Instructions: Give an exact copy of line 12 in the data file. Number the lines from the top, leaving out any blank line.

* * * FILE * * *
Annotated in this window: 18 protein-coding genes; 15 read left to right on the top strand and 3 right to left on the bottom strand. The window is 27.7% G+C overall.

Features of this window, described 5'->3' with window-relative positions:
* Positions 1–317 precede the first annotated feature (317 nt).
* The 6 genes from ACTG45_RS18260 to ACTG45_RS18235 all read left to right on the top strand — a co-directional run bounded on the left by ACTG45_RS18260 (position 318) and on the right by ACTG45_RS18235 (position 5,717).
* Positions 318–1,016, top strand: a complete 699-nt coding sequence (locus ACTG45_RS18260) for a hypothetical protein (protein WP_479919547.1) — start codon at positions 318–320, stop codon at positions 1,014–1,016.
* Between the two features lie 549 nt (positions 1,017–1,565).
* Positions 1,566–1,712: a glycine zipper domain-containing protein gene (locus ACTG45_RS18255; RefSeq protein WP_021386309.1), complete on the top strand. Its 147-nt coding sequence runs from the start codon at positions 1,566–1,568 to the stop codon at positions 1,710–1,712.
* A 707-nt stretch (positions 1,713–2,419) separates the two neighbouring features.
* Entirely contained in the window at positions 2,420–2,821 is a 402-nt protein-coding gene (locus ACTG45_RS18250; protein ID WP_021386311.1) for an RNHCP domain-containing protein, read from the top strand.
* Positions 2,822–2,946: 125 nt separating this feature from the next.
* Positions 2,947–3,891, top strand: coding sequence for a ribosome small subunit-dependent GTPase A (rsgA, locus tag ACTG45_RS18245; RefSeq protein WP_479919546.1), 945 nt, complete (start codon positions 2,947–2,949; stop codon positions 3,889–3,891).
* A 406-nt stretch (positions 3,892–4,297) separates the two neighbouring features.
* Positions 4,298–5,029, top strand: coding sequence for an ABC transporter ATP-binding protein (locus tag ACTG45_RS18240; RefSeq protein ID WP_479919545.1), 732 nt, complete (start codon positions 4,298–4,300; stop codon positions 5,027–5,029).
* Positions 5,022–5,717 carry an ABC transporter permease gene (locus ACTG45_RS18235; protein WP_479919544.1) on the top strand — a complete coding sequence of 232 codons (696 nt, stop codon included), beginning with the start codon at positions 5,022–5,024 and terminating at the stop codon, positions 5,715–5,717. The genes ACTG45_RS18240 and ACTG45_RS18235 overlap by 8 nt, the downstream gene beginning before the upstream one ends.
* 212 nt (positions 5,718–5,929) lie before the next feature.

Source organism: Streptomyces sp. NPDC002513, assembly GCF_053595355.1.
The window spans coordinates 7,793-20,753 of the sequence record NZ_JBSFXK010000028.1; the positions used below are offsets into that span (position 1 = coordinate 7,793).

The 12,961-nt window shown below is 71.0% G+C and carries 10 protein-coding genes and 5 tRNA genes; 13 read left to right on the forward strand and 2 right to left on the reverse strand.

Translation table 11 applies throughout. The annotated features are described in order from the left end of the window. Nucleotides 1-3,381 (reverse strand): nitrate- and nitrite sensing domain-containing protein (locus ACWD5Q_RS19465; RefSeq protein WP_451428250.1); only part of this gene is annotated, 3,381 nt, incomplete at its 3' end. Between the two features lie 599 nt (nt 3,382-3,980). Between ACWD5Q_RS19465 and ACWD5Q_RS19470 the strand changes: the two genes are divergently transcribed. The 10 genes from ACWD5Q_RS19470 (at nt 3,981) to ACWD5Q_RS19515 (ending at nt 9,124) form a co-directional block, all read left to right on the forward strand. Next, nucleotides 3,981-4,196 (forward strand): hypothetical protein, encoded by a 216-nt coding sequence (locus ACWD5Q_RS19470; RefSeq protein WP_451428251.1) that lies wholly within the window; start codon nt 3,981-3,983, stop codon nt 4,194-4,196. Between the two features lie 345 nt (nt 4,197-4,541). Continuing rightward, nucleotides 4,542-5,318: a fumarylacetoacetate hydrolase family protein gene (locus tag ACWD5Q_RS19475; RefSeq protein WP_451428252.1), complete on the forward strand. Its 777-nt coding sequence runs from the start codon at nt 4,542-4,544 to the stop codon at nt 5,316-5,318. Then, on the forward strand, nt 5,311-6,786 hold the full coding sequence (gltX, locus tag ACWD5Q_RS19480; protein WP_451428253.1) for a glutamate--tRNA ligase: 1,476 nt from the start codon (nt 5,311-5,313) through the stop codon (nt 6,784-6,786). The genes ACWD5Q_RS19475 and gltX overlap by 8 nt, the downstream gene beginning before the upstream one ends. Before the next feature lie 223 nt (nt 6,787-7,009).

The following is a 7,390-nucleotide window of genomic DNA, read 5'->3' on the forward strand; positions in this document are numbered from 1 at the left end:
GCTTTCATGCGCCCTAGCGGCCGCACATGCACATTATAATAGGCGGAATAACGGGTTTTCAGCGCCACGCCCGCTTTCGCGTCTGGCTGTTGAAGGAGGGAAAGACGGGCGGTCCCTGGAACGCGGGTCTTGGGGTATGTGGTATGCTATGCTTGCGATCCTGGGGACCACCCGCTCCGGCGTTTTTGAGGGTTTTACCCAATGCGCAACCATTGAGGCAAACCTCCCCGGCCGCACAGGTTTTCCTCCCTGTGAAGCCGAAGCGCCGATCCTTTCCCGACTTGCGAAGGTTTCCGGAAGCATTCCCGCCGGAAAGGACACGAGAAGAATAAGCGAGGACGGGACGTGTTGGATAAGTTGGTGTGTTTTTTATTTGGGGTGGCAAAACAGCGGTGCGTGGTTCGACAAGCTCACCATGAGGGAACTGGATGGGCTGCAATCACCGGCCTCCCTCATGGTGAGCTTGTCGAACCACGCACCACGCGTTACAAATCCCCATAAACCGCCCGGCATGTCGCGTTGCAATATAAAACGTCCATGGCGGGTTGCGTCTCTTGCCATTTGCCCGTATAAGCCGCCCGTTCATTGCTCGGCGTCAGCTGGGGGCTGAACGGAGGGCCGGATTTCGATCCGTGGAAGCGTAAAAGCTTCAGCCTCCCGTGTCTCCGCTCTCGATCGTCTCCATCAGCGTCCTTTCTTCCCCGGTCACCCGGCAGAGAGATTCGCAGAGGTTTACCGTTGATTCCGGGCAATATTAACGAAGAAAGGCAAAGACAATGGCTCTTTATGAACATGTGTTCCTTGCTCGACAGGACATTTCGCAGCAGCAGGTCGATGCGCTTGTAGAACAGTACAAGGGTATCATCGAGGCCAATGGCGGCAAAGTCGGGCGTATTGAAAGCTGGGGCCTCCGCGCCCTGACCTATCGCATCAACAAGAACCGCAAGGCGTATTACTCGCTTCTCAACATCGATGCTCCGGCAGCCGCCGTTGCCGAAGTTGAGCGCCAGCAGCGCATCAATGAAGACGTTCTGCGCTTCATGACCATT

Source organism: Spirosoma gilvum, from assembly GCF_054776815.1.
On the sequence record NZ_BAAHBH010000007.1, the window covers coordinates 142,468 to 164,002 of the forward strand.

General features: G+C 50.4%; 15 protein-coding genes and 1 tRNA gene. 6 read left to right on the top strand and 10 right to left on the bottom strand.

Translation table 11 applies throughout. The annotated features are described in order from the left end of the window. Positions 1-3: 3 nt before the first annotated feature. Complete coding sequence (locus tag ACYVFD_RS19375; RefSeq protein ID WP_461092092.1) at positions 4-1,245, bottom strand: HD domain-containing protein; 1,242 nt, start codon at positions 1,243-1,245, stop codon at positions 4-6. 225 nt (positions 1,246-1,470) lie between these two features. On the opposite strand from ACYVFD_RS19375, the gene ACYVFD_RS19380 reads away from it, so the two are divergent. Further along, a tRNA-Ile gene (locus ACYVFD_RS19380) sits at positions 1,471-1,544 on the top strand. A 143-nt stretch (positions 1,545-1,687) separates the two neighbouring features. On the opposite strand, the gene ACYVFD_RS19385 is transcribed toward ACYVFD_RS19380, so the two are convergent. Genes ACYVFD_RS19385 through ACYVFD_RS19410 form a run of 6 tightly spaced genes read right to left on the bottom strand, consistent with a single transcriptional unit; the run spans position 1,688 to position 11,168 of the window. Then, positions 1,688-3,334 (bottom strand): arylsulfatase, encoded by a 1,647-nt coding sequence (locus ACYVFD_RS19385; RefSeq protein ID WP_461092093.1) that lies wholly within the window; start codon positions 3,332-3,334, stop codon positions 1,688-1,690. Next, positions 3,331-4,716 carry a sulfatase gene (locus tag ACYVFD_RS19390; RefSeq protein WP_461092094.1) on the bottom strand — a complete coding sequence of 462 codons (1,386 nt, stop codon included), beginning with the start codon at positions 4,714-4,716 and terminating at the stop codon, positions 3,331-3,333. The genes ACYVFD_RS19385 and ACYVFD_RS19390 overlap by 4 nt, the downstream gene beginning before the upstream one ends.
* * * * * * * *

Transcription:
* A 406-nt stretch (positions 3,892–4,297) separates the two neighbouring features.